Pesticides and Herbicides Corner 


Pesticide: ABAMECTIN
Also known as Avermectin B1 and MK-936. Trade names include Affirm, Agri-Mek, Avid, Dynamec, Vertimec and Zephyr.
Abamectin is a mixture of avermectins containing > 80% avermectin B1a and < 20% avermectin B1b ( 1 ). These two components, B1a and B1b have very similar biological and toxicological properties (5 ). The avermectins are insecticidal or anthelmintic compounds derived from the soil bacterium Streptomyces avermitilis (2 ). Abamectin is a natural fermentation product of this bacterium (5 ).

Abamectin is used to control insect and mite pests of a range of agronomic, fruit, vegetable and ornamental crops, and it is used by homeowners for control of fire ants (5 ). Doses of 50 to 200 ug/kg of ivermectin, a similar member of the avermectin family of comounds, is widely used to treat humans in the World Health Organization onchocerciasis (river blindness) program (2 , 8 ).
Abamectin is a highly toxic material, however most formulated products containing abamectin are of low toxicity to mammals (5 , 7 ). Emulsifiable concentrate formulations may cause moderate eye irritation and mild skin irritation ( 1 ). Symptoms of poisoning observed in laboratory animals include pupil dilation, vomiting, convulsions and/or tremors, and coma (5 ).
Abamectin acts on insects by interfering with neural and neuromuscular transmission. It acts on a specific type of synapse located only within the brain and is protected by the blood-brain barrier. However, at very high doses, the mammalian blood-brain barrier can be penetrated, causing symptoms of CNS depression such as incoordination, tremors, lethargy, excitation and pupil dilation. Very high doses have caused death from respiratory failure (2 ).
Abamectin is not readily absorbed through skin. Tests with monkeys show that less than 1% of dermally applied abamectin was absorbed into the bloodstream through the skin (5 ). Abamectin does not cause allergic skin reactions (7 ).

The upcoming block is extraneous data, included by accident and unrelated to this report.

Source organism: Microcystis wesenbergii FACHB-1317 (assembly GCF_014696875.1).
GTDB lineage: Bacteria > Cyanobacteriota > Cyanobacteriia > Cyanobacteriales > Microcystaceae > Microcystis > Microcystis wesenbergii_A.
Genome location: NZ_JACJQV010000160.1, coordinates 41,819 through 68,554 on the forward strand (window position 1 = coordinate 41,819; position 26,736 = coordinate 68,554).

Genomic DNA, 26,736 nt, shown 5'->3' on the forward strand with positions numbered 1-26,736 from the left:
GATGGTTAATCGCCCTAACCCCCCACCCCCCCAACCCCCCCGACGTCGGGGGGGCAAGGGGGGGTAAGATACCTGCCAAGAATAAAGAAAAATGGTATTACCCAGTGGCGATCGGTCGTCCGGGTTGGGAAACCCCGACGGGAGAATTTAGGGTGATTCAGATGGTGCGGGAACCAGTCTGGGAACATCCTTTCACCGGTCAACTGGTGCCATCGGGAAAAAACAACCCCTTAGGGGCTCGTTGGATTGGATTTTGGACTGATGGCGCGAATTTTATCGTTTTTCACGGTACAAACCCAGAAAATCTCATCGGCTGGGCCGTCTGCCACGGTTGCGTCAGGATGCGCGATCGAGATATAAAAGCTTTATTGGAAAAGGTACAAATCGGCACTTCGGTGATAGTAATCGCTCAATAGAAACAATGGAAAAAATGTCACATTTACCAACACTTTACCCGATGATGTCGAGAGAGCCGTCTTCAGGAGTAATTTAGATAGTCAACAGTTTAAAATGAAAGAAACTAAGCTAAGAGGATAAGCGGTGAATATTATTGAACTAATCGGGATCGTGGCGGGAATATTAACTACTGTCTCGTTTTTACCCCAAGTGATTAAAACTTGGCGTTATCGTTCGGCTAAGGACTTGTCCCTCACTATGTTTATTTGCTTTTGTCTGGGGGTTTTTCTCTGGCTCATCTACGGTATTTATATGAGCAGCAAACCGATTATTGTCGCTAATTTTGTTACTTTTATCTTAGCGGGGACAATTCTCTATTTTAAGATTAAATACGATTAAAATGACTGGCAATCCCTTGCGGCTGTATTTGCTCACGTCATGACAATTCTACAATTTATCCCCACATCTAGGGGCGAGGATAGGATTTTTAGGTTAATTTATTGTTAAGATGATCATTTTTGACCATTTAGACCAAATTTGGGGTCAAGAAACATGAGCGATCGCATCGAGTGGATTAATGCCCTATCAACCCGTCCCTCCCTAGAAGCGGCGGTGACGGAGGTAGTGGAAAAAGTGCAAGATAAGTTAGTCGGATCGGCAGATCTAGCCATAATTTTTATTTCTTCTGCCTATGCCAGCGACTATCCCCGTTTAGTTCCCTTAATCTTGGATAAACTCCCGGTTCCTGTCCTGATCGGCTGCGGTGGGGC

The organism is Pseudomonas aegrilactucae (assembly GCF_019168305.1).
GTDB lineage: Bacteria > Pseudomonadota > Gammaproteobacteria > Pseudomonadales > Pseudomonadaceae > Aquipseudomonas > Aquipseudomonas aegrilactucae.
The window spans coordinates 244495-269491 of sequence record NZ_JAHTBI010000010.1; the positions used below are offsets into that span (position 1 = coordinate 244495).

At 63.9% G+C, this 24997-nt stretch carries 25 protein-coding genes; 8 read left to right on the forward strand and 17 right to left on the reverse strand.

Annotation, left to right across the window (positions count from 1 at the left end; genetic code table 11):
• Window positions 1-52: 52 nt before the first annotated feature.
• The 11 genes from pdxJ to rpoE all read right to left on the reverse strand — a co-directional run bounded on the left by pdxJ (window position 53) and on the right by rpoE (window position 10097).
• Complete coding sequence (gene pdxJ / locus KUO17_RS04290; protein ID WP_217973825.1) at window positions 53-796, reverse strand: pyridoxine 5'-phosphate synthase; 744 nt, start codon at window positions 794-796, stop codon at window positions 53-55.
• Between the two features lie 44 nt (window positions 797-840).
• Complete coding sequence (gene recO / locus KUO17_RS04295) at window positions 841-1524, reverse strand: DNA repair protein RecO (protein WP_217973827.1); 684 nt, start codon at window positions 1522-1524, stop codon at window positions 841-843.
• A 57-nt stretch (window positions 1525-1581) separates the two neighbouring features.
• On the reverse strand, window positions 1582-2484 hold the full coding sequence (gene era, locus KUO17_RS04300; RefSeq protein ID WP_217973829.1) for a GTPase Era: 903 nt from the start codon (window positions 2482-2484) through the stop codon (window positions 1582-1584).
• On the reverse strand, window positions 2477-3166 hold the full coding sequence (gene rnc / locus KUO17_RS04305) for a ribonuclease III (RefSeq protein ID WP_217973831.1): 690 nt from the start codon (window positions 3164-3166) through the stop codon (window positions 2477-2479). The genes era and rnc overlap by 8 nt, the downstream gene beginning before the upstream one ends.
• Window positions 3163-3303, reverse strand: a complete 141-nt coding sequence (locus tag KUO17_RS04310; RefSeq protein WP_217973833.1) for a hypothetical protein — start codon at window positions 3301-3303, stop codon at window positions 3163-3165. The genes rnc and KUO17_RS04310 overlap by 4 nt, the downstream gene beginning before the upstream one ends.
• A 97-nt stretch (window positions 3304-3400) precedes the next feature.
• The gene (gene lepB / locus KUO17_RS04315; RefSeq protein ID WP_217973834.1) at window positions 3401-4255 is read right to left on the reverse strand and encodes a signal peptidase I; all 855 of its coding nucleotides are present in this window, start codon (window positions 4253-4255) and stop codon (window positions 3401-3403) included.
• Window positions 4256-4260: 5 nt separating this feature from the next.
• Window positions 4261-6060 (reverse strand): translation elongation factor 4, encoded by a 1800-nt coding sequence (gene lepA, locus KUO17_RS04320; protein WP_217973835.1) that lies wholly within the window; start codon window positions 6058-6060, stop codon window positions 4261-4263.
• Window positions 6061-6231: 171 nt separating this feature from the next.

Abamectin is relatively non-toxic to birds

Abamectin is highly toxic to fish and aquatic invertebrate

Effects on Other Animals (Nontarget species)
Abamectin is highly toxic to bees.

Breakdown of Chemical in Soil and Groundwater
Because abamectin is nearly insoluble in water and has a strong tendency to bind to soil particles, it is therefore immobile in soil and unlikely to leach or contaminate groundwater (6 , 7 ). Compounds produced by the degradation of abamectin are also immobile and unlikely to contaminate groundwater (6 ).
Abamectin is rapidly degraded in soil. At the soil surface, it is subject to rapid photodegradation, with half-lives of 8 and 21 hours (6 ) or 1 day ( 7 ) reported. When applied to the soil surface and not shaded, its soil half-life was about 1 week. Under dark, aerobic conditions, the soil half-life was 2 weeks to 2 months (7 ).

The half-life for avermectin B1a in fine sandy loam, clay and construction grade sand was 20 to 47 days. Loss of abamectin from these soils is thought to be due to microbial degradation because abamectin remained undegraded in sterile soil. The rate of degradation was significantly decreased under anaerobic conditions ( 6 ).
Breakdown of Chemical in Surface Water
Abamectin is rapidly degraded in water. After an initial distribution, its half-life in artificial pond water was 4 days. Its half- life in pond sediment was 2 to 4 weeks (6 ). It undergoes rapid photodegradation, with a half-life of 12 hours in water (6 , 7 ).

When tested at pH levels common to surface and groundwater (pH 5, 7, and 9), abamectin did not hydrolyze ( 6 ).
Breakdown of Chemical in Vegetation
Plants do not absorb abamectin from the soil (6 ). Abamectin is subject to rapid degradation when present as a thin film, as on treated leaf surfaces. Under laboratory conditions and in the presence of light, its half-life as a thin film was 4 to 6 hours



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